Fingerprints hold key to hostage swap

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The most important prisoner swap between Israel and its Arab enemies in over a decade may be approaching as two Lebanese government officials fly to Germany this weekend with what they say are the fingerprints of Ron Arad, an Israeli airman whom many had long given up for dead.

The prints will be forwarded to Israel by the head of the German secret service, Bernd Schmidbauer, who is expected to meet the two Lebanese today.

Mr Arad was the navigator of a Phantom jet shot down while bombing a Palestinian refugee camp at Sidon 10 years ago. His pilot escaped by clinging to the skids of a rescue helicopter, but the navigator was captured by Palestinians and later handed over to a Lebanese Shia group reportedly led by Mustafa Dirani, who was kidnapped from his Lebanese home by Israeli soldiers in 1994.

Mr Dirani and Sheikh Abdul-Karim Obeid, a prominent Hizbollah clergyman abducted by the Israelis in 1989, are among 35 Lebanese Muslim captives Israel would exchange for Mr Arad if it is convinced by the fingerprints that the missing airman is alive.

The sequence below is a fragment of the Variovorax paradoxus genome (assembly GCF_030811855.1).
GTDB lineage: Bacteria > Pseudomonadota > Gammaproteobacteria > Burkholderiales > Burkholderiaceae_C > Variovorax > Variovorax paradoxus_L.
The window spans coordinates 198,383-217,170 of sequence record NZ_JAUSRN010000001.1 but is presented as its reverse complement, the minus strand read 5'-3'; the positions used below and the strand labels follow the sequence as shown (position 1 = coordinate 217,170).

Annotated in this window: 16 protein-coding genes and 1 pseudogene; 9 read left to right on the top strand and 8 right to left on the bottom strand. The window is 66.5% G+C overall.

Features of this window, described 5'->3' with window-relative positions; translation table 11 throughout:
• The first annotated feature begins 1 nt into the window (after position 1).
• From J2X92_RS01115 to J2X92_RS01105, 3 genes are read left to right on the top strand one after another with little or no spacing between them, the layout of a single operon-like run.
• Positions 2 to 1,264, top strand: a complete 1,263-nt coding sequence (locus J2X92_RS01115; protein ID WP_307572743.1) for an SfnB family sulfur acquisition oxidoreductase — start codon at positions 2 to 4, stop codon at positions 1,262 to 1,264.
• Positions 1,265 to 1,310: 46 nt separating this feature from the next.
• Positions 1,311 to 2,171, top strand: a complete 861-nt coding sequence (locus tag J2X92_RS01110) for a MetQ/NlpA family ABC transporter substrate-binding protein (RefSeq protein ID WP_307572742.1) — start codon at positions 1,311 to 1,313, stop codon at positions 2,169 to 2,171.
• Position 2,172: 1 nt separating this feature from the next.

Mr Schmidbauer, who engineered an exchange of Israeli and Hizbollah corpses last July, has made frequent visits to Tehran, where he has been informed that Mr Arad is alive, even though Iranian officials insist they have nothing to do with his captivity. The German intelligence head handed over to the Israelis a letter which he was told had been written by Mr Arad, but the Israelis insisted on further proof that the airman was alive. Mr Schmidbauer has already brought letters from Mr Dirani, Sheikh Obeid and others for their families in Lebanon as part of his continuing talks with both sides to secure an exchange.

Hizbollah continue to deny any knowledge of what happened to the airman. Last week Sayed Hassan Nasrallah, the movement's head, described how Mr Schmidbauer pleaded with him for evidence of Mr Arad's fate during a meeting in Beirut. "Isn't there anything from Ron Arad? His cap, a piece of his clothes... shoes, parachute... a strand of hair?" Mr Nasrallah says he was asked. "We told him there is nothing." But the Lebanese appear convinced that Mr Arad is alive, and have played a prominent role in meetings between Mr Schmidbauer and the Hizbollah.

If the prisoner exchange does come about - and the story of both sides' efforts to secure their release is littered with false hopes and broken promises - it will be a significant achievement for the German official and his country's policy of continuing links with Iran, and underline the value of a European role in the Middle East.

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